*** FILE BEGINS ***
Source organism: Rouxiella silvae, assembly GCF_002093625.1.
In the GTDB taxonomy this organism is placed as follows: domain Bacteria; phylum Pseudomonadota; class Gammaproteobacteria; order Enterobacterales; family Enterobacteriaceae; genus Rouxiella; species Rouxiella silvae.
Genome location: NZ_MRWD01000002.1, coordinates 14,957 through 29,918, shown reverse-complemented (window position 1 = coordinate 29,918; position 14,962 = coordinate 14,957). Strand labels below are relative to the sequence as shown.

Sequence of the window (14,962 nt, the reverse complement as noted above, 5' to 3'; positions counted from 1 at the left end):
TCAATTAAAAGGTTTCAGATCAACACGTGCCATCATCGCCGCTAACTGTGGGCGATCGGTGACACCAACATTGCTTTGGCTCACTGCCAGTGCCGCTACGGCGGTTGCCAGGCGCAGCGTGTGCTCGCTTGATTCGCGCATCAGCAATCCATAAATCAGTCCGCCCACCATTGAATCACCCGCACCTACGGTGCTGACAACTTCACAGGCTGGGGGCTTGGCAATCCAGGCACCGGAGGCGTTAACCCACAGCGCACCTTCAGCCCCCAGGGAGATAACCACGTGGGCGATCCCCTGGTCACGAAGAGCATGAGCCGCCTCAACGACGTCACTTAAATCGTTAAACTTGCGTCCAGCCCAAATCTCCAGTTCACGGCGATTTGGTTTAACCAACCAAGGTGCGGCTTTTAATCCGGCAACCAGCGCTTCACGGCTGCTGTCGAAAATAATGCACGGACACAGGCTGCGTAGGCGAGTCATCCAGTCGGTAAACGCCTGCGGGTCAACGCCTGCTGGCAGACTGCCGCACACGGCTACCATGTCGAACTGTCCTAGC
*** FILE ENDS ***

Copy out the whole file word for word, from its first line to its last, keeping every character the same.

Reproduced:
Source organism: Rouxiella silvae, assembly GCF_002093625.1.
In the GTDB taxonomy this organism is placed as follows: domain Bacteria; phylum Pseudomonadota; class Gammaproteobacteria; order Enterobacterales; family Enterobacteriaceae; genus Rouxiella; species Rouxiella silvae.
Genome location: NZ_MRWD01000002.1, coordinates 14,957 through 29,918, shown reverse-complemented (window position 1 = coordinate 29,918; position 14,962 = coordinate 14,957). Strand labels below are relative to the sequence as shown.

Sequence of the window (14,962 nt, the reverse complement as noted above, 5' to 3'; positions counted from 1 at the left end):
TCAATTAAAAGGTTTCAGATCAACACGTGCCATCATCGCCGCTAACTGTGGGCGATCGGTGACACCAACATTGCTTTGGCTCACTGCCAGTGCCGCTACGGCGGTTGCCAGGCGCAGCGTGTGCTCGCTTGATTCGCGCATCAGCAATCCATAAATCAGTCCGCCCACCATTGAATCACCCGCACCTACGGTGCTGACAACTTCACAGGCTGGGGGCTTGGCAATCCAGGCACCGGAGGCGTTAACCCACAGCGCACCTTCAGCCCCCAGGGAGATAACCACGTGGGCGATCCCCTGGTCACGAAGAGCATGAGCCGCCTCAACGACGTCACTTAAATCGTTAAACTTGCGTCCAGCCCAAATCTCCAGTTCACGGCGATTTGGTTTAACCAACCAAGGTGCGGCTTTTAATCCGGCAACCAGCGCTTCACGGCTGCTGTCGAAAATAATGCACGGACACAGGCTGCGTAGGCGAGTCATCCAGTCGGTAAACGCCTGCGGGTCAACGCCTGCTGGCAGACTGCCGCACACGGCTACCATGTCGAACTGTCCTAGC